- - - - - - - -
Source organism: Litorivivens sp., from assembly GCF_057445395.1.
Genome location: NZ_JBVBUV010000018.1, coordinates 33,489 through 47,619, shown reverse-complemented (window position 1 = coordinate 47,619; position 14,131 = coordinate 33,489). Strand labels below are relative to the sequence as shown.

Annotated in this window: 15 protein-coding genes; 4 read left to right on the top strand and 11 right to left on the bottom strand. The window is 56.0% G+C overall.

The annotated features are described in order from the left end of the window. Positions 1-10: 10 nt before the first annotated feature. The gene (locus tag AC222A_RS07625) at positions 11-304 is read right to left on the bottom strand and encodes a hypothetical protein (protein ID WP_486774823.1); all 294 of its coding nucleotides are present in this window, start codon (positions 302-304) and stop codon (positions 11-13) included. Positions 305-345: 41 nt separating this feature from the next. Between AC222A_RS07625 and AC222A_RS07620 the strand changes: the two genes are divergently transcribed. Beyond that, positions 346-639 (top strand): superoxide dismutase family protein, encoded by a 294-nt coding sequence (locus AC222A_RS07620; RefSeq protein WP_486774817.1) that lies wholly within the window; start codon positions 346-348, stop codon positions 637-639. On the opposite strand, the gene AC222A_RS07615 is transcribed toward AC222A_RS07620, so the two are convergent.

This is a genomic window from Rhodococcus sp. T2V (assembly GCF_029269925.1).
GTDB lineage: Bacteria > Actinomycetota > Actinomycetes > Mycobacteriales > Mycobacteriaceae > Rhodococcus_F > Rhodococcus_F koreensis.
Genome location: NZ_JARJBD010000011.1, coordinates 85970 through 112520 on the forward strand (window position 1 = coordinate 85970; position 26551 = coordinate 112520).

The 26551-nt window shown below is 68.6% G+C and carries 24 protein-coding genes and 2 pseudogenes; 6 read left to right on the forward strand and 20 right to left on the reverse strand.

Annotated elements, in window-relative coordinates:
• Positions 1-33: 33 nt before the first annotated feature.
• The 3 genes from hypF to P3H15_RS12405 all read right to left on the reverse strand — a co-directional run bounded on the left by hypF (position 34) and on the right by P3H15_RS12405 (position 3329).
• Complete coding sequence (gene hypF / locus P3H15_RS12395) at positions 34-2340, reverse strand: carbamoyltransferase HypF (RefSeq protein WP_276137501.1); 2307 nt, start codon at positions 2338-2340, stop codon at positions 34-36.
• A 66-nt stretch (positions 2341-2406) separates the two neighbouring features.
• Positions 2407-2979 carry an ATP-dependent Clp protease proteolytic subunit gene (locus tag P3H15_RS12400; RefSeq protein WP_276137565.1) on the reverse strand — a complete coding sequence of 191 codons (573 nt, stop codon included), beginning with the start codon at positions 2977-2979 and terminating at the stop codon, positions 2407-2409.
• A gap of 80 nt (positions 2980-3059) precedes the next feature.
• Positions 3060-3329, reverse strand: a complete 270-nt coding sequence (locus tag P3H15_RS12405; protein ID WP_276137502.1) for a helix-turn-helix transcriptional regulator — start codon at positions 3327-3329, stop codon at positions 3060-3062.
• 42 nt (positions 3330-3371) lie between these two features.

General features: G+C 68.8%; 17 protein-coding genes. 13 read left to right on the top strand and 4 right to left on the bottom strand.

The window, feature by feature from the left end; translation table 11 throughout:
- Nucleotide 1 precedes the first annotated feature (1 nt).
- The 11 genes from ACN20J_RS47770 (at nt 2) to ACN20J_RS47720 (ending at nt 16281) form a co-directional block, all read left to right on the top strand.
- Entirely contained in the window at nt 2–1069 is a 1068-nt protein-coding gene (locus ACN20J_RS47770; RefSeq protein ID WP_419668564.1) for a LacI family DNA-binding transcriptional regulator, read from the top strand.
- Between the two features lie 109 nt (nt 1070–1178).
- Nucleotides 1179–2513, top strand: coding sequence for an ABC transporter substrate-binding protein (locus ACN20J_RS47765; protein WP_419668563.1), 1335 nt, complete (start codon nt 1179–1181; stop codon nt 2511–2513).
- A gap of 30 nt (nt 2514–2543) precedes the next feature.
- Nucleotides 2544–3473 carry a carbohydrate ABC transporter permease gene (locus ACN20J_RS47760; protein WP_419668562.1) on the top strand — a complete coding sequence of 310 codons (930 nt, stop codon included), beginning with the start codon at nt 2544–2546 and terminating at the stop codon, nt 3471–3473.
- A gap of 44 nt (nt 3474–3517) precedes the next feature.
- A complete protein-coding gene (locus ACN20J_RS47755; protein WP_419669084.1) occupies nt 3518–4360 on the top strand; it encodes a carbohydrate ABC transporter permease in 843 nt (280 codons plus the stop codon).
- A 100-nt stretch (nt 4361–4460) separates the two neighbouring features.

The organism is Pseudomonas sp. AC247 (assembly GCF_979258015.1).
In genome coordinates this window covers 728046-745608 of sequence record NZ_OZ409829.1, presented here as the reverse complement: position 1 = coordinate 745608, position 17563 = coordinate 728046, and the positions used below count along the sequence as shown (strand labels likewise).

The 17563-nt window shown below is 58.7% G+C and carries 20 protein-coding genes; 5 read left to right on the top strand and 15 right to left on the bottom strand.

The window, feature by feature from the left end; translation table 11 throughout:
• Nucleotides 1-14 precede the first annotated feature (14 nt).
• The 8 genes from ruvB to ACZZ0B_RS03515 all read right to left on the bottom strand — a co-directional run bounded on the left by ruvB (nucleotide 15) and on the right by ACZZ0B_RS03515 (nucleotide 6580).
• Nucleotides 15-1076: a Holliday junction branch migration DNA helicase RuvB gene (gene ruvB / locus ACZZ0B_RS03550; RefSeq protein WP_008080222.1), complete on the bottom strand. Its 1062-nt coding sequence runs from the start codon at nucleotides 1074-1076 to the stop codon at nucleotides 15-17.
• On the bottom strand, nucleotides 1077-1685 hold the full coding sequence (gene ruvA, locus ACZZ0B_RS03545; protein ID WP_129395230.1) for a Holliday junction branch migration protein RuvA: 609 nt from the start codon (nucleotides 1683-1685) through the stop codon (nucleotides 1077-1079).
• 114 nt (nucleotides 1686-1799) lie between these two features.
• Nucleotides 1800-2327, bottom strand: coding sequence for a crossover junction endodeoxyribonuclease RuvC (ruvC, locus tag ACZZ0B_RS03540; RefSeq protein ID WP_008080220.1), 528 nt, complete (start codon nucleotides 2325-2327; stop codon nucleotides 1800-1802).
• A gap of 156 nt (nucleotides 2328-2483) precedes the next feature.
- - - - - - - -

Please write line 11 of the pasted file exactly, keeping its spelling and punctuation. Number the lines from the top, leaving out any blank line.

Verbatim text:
• The 3 genes from hypF to P3H15_RS12405 all read right to left on the reverse strand — a co-directional run bounded on the left by hypF (position 34) and on the right by P3H15_RS12405 (position 3329).